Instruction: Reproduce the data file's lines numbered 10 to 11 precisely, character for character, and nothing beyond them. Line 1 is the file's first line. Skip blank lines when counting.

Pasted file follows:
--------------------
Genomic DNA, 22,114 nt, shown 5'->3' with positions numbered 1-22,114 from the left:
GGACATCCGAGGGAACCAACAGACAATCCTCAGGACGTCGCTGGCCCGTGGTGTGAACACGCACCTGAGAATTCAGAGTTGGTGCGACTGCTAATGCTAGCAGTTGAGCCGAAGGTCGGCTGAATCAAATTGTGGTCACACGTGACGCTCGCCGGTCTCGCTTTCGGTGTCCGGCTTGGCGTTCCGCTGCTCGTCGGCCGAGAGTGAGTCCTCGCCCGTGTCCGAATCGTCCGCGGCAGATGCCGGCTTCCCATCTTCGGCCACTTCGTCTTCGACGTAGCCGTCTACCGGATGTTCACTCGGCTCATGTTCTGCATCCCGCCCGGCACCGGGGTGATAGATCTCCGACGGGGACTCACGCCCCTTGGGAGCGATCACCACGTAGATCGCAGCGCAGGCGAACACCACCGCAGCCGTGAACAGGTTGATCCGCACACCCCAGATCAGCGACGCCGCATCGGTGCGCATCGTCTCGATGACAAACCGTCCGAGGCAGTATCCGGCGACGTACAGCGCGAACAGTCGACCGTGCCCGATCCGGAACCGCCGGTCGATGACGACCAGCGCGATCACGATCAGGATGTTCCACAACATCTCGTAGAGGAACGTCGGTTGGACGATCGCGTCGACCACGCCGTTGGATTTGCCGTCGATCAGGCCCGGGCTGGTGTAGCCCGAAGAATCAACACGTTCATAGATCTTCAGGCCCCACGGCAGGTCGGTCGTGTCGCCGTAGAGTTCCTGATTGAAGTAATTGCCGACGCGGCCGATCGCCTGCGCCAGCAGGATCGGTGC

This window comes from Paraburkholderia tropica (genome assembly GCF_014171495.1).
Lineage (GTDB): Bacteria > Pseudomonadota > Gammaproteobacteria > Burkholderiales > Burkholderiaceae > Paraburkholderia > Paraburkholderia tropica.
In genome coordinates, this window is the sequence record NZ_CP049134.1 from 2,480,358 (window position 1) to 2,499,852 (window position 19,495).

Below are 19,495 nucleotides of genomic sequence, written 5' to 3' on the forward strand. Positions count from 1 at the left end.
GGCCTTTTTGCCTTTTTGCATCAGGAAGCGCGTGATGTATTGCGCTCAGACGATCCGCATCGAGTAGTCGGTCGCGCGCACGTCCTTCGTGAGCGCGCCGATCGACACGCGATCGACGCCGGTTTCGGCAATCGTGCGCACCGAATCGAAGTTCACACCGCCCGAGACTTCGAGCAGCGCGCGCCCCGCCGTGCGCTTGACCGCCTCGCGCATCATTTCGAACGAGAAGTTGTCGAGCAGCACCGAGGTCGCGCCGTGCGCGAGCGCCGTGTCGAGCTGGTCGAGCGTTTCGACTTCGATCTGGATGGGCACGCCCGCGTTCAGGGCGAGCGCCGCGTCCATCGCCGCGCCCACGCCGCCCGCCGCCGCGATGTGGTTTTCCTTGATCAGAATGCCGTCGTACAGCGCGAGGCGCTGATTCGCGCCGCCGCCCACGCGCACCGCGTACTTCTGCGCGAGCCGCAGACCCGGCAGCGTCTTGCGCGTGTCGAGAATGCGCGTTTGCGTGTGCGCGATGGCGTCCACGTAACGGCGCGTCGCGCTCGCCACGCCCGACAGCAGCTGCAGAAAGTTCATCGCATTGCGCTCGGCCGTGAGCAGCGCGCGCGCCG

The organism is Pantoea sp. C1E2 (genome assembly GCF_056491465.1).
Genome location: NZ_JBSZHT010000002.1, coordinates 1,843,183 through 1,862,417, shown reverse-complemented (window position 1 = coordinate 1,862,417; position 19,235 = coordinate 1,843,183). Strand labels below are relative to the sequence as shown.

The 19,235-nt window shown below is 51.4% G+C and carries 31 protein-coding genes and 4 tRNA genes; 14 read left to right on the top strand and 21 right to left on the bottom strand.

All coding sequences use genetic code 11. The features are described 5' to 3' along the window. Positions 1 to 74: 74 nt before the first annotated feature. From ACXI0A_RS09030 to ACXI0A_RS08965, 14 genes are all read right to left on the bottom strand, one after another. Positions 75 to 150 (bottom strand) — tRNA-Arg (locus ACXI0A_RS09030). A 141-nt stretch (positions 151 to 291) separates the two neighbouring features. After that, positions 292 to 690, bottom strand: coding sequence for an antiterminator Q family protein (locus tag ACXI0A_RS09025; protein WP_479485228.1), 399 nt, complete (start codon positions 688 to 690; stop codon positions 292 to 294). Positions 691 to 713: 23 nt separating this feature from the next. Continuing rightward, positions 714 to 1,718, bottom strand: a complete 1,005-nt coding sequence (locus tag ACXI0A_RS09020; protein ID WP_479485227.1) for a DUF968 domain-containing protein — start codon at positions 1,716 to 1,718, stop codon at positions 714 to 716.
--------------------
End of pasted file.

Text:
The 19,235-nt window shown below is 51.4% G+C and carries 31 protein-coding genes and 4 tRNA genes; 14 read left to right on the top strand and 21 right to left on the bottom strand.

All coding sequences use genetic code 11. The features are described 5' to 3' along the window. Positions 1 to 74: 74 nt before the first annotated feature. From ACXI0A_RS09030 to ACXI0A_RS08965, 14 genes are all read right to left on the bottom strand, one after another. Positions 75 to 150 (bottom strand) — tRNA-Arg (locus ACXI0A_RS09030). A 141-nt stretch (positions 151 to 291) separates the two neighbouring features. After that, positions 292 to 690, bottom strand: coding sequence for an antiterminator Q family protein (locus tag ACXI0A_RS09025; protein WP_479485228.1), 399 nt, complete (start codon positions 688 to 690; stop codon positions 292 to 294). Positions 691 to 713: 23 nt separating this feature from the next. Continuing rightward, positions 714 to 1,718, bottom strand: a complete 1,005-nt coding sequence (locus tag ACXI0A_RS09020; protein ID WP_479485227.1) for a DUF968 domain-containing protein — start codon at positions 1,716 to 1,718, stop codon at positions 714 to 716.